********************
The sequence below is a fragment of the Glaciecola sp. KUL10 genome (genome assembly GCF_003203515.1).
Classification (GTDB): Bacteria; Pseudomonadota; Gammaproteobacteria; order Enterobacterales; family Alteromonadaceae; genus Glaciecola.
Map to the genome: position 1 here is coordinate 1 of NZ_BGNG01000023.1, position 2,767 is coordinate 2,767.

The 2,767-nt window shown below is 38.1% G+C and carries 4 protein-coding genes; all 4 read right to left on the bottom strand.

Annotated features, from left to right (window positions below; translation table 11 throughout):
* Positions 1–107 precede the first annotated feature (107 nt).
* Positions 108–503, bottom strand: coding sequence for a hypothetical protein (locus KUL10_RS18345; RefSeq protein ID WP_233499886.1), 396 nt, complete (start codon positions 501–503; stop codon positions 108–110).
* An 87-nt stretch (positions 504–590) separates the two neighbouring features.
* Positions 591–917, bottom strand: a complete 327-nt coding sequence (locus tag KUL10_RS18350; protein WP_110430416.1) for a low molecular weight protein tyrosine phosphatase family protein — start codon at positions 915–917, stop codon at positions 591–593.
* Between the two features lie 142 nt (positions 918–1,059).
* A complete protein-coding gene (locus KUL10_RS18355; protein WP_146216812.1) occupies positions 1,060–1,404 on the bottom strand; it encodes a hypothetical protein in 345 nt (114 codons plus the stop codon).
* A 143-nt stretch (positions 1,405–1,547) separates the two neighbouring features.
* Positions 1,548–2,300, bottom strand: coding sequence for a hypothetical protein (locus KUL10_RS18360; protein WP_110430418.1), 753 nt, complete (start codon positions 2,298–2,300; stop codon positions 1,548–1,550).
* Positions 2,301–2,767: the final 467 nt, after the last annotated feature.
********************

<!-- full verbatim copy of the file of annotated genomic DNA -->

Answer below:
The sequence below is a fragment of the Glaciecola sp. KUL10 genome (genome assembly GCF_003203515.1).
Classification (GTDB): Bacteria; Pseudomonadota; Gammaproteobacteria; order Enterobacterales; family Alteromonadaceae; genus Glaciecola.
Map to the genome: position 1 here is coordinate 1 of NZ_BGNG01000023.1, position 2,767 is coordinate 2,767.

The 2,767-nt window shown below is 38.1% G+C and carries 4 protein-coding genes; all 4 read right to left on the bottom strand.

Annotated features, from left to right (window positions below; translation table 11 throughout):
* Positions 1–107 precede the first annotated feature (107 nt).
* Positions 108–503, bottom strand: coding sequence for a hypothetical protein (locus KUL10_RS18345; RefSeq protein ID WP_233499886.1), 396 nt, complete (start codon positions 501–503; stop codon positions 108–110).
* An 87-nt stretch (positions 504–590) separates the two neighbouring features.
* Positions 591–917, bottom strand: a complete 327-nt coding sequence (locus tag KUL10_RS18350; protein WP_110430416.1) for a low molecular weight protein tyrosine phosphatase family protein — start codon at positions 915–917, stop codon at positions 591–593.
* Between the two features lie 142 nt (positions 918–1,059).
* A complete protein-coding gene (locus KUL10_RS18355; protein WP_146216812.1) occupies positions 1,060–1,404 on the bottom strand; it encodes a hypothetical protein in 345 nt (114 codons plus the stop codon).
* A 143-nt stretch (positions 1,405–1,547) separates the two neighbouring features.
* Positions 1,548–2,300, bottom strand: coding sequence for a hypothetical protein (locus KUL10_RS18360; protein WP_110430418.1), 753 nt, complete (start codon positions 2,298–2,300; stop codon positions 1,548–1,550).
* Positions 2,301–2,767: the final 467 nt, after the last annotated feature.